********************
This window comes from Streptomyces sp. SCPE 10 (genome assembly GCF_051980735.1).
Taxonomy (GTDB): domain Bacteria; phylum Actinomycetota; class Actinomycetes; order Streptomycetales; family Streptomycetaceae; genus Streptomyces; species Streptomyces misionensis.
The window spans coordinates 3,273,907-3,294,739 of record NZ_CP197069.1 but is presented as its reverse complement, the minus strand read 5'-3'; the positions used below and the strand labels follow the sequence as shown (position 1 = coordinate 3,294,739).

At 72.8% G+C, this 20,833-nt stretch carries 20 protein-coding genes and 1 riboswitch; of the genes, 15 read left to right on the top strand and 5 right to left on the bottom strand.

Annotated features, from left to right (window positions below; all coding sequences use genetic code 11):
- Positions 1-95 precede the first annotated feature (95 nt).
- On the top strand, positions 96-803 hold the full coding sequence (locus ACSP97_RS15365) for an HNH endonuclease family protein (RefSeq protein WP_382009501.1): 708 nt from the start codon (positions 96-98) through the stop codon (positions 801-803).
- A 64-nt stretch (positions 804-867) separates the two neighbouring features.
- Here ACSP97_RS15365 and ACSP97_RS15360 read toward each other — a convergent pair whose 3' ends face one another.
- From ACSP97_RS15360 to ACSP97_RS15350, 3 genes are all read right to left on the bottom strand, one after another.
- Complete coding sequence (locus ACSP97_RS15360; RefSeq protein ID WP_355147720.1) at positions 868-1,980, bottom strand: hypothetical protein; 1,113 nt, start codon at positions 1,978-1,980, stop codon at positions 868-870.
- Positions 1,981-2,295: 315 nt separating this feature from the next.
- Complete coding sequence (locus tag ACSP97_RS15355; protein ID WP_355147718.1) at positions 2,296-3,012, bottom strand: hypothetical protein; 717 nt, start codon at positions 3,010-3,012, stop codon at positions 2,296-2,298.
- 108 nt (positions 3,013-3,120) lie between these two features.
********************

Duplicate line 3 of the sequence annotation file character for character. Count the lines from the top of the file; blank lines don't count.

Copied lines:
The window spans coordinates 3,273,907-3,294,739 of record NZ_CP197069.1 but is presented as its reverse complement, the minus strand read 5'-3'; the positions used below and the strand labels follow the sequence as shown (position 1 = coordinate 3,294,739).